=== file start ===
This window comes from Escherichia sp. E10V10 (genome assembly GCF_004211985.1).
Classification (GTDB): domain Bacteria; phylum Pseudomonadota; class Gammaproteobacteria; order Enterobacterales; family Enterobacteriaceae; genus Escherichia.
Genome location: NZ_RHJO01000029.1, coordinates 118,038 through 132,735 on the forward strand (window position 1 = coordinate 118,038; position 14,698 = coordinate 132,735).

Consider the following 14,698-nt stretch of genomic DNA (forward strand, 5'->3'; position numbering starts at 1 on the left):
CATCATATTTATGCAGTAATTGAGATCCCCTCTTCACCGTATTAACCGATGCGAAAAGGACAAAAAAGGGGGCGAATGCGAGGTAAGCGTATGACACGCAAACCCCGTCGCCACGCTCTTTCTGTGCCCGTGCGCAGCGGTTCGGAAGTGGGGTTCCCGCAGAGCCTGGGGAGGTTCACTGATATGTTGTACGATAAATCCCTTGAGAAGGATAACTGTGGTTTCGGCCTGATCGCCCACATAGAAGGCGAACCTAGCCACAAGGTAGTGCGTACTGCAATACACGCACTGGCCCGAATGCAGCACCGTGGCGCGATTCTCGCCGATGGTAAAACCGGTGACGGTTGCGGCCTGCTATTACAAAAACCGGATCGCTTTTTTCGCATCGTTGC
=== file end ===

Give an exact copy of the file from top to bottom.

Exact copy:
This window comes from Escherichia sp. E10V10 (genome assembly GCF_004211985.1).
Classification (GTDB): domain Bacteria; phylum Pseudomonadota; class Gammaproteobacteria; order Enterobacterales; family Enterobacteriaceae; genus Escherichia.
Genome location: NZ_RHJO01000029.1, coordinates 118,038 through 132,735 on the forward strand (window position 1 = coordinate 118,038; position 14,698 = coordinate 132,735).

Consider the following 14,698-nt stretch of genomic DNA (forward strand, 5'->3'; position numbering starts at 1 on the left):
CATCATATTTATGCAGTAATTGAGATCCCCTCTTCACCGTATTAACCGATGCGAAAAGGACAAAAAAGGGGGCGAATGCGAGGTAAGCGTATGACACGCAAACCCCGTCGCCACGCTCTTTCTGTGCCCGTGCGCAGCGGTTCGGAAGTGGGGTTCCCGCAGAGCCTGGGGAGGTTCACTGATATGTTGTACGATAAATCCCTTGAGAAGGATAACTGTGGTTTCGGCCTGATCGCCCACATAGAAGGCGAACCTAGCCACAAGGTAGTGCGTACTGCAATACACGCACTGGCCCGAATGCAGCACCGTGGCGCGATTCTCGCCGATGGTAAAACCGGTGACGGTTGCGGCCTGCTATTACAAAAACCGGATCGCTTTTTTCGCATCGTTGC